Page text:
OMCAT: Optimal Maintenance of Continuous Queries' Answers on Trajectories
OMCAT is an extension of our previous work on Context-Aware
Maintenance of Continuous Queries(CAT), where CAT was a proof of
concept that triggers available in the commercial ORDBMS can be used
to maintain spatio-temporal range queries in MOD. However, in OMCAT,
we show the impact of different trigger semantic/context dimensions on
the efficient reevluation of continuous queries. We also show how the
query reevluation can be optimized by means of intra-query level
heuristics that utilize the spatio-temporal context information
embeded in the moving object trajectories, as well as the various
types of pending queries.
In Location-Based Services, it is desirable to maintain corrent answers to a set of pending continuous queries
efficiently. The functionality of query maintenance is provided by
the so-called Moving Object Database(MOD). In our settings, MOD stores the trajectories that describe the
motion of moving objects, which are pertaining to the future. It also
stores the various types of pending queries on the moving objects.
The queries considered include: static range query, dynamic within
distance query and dynamic k-nearest neighbor query. The database
also stores traffic abnormality that may affect the
planed motion of one or many moving objects, which may result in a
call for certain query reevaluation. These traffic abnormalities may be
reported on-line by various sources and have an immediate impact on the
pending query maintenance. When the database receives any traffic abnormality, our programmed triggers
tht monitor the pending query will fire to perform any necessary query
reevaluation. For a more serious treatment on our study of continuous query maintenance for trajectories, please
refer to , .
OMCAT demonstrates the process of query maintenance, from the moment a
traffic abnormality is reported to the system, to the time when all
query answers are brougt up-to-date again. 4000 trajectories are
pre-stored in the database, representing 4000 moving objects in the
urban area of city of Chicago. 9 continuous queries are also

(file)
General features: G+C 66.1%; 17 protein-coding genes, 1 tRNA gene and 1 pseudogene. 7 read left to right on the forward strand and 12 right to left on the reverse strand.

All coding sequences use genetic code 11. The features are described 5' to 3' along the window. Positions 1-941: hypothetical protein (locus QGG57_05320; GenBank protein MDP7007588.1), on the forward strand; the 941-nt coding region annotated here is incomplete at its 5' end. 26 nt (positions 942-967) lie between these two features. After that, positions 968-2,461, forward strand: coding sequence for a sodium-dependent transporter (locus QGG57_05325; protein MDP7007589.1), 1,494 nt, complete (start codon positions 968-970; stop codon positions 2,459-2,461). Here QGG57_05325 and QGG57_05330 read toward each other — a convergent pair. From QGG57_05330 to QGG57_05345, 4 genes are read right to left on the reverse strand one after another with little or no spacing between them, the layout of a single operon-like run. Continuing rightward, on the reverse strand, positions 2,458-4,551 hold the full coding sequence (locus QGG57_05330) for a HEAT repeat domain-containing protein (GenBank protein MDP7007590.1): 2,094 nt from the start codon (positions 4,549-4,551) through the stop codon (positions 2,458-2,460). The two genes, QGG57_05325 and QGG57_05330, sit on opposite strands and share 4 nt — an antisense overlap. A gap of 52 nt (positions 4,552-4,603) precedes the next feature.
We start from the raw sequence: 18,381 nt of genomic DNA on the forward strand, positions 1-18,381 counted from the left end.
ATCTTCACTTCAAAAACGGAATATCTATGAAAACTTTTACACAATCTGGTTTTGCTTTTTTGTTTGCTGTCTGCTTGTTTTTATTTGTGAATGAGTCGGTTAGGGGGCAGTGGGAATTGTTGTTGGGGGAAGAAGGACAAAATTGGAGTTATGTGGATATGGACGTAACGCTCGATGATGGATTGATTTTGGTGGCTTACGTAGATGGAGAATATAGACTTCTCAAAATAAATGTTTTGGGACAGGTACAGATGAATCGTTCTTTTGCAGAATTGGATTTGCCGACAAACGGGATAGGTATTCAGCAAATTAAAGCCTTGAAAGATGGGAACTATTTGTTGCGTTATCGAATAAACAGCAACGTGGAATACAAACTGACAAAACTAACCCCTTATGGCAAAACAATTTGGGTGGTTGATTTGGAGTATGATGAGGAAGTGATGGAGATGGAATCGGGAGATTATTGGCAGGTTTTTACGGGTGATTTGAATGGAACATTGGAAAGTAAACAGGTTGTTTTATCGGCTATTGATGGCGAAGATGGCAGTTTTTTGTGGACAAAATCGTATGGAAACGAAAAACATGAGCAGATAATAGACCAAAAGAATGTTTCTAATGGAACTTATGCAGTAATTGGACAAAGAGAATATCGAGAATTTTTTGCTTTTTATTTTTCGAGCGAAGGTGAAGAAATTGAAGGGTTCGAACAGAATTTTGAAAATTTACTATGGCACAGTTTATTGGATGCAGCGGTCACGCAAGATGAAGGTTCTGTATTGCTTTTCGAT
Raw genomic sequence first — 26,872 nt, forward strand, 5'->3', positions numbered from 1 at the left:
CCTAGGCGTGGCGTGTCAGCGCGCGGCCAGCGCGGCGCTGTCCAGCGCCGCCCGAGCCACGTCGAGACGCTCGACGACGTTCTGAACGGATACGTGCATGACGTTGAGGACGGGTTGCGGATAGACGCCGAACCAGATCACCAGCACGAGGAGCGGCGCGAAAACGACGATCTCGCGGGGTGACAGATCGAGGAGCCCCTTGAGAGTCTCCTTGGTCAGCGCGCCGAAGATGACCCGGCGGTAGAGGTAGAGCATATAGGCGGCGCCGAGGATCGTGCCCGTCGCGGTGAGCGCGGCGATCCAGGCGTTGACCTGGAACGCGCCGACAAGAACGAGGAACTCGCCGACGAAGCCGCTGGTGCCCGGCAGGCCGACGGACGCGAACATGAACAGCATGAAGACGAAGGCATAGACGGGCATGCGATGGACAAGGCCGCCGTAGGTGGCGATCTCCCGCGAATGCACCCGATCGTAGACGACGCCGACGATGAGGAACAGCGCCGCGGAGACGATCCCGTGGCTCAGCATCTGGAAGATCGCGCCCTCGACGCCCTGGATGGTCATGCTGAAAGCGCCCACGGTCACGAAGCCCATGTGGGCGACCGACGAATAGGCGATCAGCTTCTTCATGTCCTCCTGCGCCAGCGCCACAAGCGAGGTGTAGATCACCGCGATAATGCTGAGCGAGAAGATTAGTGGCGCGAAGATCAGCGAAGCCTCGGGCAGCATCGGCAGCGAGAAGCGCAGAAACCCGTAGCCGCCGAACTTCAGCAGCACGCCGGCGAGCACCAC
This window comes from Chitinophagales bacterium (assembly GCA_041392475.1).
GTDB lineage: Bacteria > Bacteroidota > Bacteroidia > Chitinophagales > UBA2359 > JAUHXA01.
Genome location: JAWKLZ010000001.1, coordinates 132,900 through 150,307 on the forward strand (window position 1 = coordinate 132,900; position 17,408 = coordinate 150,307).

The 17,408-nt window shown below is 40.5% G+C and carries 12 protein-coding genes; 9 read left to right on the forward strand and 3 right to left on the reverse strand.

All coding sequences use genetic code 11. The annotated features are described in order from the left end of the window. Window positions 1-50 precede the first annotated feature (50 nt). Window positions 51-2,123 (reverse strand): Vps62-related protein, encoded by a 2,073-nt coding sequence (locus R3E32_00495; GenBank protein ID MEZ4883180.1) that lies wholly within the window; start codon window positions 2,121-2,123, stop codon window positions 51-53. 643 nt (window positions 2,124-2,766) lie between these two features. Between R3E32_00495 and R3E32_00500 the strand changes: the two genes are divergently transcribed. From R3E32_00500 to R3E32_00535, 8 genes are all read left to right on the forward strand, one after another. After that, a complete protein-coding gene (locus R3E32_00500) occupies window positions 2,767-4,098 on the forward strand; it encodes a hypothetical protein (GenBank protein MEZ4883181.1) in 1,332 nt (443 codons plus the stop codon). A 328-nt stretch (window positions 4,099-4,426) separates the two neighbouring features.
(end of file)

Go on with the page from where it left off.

pre-stored in the database to present the best demonstration effect.
However, the user is free to specify any query of its own. The user
can also specify a region of traffic abnormality with certain delay
effect. After OMCAT receives the user input, it sends this input to
the back-end database and performs query (re)evaluation. OMCAT then
receives the result from the database and update its presentation to
Figure 1 illustrate the architecture of OMCAT.
Figure 2 shows the main GUI interface of OMCAT.
Figure 3 is the screenshot after a user specifies certain query on the
Figure 4 shows the result after a user-specified traffic abnormality
is submitted to the database. The query answers are updated. Note
that the user can select the manner of query reevaluation, using
either the naive way or our optimized approach.
Instructions for downloading and running OMCAT
Our continuous query maintenance prototype is built on top of Oracle
Spatial, although it can be implemented for any
commercial database that supports User-Defined datatypes and
User-Defined functions, and use triggers or similar rule management
system to provide reactive behavior. The query maintenance logic and
programmed trigger are all implemented in PL/SQL and the source code
can be downloaded here.
To run our query maintenance system yourself, an Oracle Database of version 9i or
higher is required. To run OMCAT and see the visual effects, you will
also need to have Oracle Application Server Mapviewer installed.
Currently due to the limited computing resource, we do not provide
an on-line DEMO although one is possible. Interested visitor can
contact the author at: hdi117-AT-ece.northwestern.edu for further
1. Context-Aware Optimization of Continuous Range Queries Maintenance for
Trajectories, Goce Trajcevski, Hui Ding and Peter Scheuermann,
in Proceeding of MobiDE'05.
2. Context-Aware Optimization of Continuous Query Maintenance for
Trajectories, Hui Ding, Master's thesis, Northwestern
Your are the 's
visitor of OMCAT.